Thursday, 8 April 2010


Not much time for posting at the moment, nor for the next couple of weeks most likely, with my son paying his old Dad a visit during his Easter holiday, but thanks to Anonymous for his recommendation of The Book - Playing the Percentages in Baseball by Tango, Lichtman and Dolphin who might sound more like a firm of solicitors than baseball writers, but the book looks like fascinating reading. A copy has been ordered.

My son showed me this passage from his Essentials of Investments text book:

An interesting question is whether a technical rule that seems to work will continue to work in the future once it becomes widely recognised. A clever analyst may occasionally uncover a profitable trading rule, but the real test of efficient markets is whether the rule itself becomes reflected in stock prices once its value is discovered. Once a useful technical rule (or price pattern) is discovered, it ought to be invalidated when the mass of traders attempts to exploit it. In this sense, price patterns ought to be self-destructing. Thus the market dynamic is one of a continual search for profitable trading rules, followed by destruction by overuse of those rules found to be successful, followed by more search for yet-undiscovered rules.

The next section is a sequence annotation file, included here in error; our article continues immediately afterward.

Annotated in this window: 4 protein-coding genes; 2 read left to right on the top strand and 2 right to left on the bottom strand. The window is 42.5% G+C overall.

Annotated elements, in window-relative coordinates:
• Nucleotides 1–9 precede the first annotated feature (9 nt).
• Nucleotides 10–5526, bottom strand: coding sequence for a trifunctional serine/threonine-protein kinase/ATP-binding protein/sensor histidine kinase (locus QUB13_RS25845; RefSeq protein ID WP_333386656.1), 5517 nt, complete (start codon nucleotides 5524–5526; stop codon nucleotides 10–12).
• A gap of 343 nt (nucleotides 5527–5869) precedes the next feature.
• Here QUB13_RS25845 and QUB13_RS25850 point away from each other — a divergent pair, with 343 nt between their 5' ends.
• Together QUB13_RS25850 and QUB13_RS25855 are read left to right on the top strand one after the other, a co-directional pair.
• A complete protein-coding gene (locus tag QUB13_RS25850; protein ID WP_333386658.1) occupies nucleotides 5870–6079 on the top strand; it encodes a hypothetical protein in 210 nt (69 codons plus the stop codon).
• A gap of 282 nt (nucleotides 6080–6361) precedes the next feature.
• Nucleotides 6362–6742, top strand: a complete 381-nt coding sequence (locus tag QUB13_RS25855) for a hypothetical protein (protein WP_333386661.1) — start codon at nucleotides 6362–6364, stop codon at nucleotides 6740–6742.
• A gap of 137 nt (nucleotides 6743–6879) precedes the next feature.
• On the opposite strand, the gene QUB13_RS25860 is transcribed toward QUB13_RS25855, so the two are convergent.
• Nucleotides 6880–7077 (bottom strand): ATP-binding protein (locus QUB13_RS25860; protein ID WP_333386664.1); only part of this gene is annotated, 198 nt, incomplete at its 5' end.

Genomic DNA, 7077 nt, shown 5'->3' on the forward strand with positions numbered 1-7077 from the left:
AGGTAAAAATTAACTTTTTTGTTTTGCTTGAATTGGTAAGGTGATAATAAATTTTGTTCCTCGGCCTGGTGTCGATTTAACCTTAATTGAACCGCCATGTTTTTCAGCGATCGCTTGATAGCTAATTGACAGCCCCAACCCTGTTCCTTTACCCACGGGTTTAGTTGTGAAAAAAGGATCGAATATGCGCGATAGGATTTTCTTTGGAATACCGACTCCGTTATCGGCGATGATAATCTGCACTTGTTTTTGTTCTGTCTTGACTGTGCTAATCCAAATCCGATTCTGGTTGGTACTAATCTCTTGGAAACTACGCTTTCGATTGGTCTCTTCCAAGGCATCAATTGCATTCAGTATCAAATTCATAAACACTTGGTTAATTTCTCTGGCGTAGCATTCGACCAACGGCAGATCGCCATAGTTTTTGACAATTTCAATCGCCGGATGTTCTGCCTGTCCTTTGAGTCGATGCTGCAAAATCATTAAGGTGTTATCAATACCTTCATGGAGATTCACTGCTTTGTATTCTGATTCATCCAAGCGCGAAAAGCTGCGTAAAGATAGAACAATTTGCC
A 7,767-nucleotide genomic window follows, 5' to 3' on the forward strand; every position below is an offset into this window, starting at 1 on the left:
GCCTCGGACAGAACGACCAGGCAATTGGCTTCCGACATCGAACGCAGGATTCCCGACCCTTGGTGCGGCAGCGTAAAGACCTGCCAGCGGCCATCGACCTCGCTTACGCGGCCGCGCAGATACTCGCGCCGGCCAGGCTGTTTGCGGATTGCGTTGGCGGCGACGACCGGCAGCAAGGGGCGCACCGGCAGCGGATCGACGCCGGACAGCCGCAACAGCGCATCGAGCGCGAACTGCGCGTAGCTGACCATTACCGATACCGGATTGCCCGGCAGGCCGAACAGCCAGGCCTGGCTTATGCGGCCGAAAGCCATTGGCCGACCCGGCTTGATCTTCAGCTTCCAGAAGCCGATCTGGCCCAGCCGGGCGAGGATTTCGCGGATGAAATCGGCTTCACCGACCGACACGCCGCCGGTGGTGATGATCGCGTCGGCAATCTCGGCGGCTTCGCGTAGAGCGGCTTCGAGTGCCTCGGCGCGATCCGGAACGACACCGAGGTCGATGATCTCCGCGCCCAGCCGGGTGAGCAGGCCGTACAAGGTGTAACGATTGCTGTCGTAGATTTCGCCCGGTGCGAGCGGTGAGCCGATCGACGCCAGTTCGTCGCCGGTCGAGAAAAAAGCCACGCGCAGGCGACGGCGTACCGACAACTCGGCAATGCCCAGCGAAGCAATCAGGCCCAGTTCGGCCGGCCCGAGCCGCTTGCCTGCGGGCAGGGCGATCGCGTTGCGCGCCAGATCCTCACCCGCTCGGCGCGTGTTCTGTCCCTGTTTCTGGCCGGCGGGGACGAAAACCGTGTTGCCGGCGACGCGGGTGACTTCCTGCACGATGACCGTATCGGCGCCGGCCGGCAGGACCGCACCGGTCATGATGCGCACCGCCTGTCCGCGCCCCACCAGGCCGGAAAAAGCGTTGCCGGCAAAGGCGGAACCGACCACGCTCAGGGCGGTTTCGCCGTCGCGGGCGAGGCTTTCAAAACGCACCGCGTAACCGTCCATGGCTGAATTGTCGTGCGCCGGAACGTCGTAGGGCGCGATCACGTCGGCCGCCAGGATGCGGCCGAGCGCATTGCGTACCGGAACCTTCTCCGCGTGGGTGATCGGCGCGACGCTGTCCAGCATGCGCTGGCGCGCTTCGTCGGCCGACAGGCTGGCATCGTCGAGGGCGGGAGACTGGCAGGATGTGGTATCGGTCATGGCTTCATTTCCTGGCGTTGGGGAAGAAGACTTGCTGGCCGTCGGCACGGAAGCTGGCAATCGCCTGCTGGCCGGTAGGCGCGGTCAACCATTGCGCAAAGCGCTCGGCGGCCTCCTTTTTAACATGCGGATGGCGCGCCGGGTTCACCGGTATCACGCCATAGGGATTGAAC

Although written about the financial markets, the points made appertain to sports markets just as much. Anonymous went on to say this correctly about the (ante-post) markets for US Sports:
...the markets are extremely mature and efficient. I would suggest they are far more efficient than markets on non-US sports. There have been many more academic studies on US Sports than others and I believe general value will be minimal at best.

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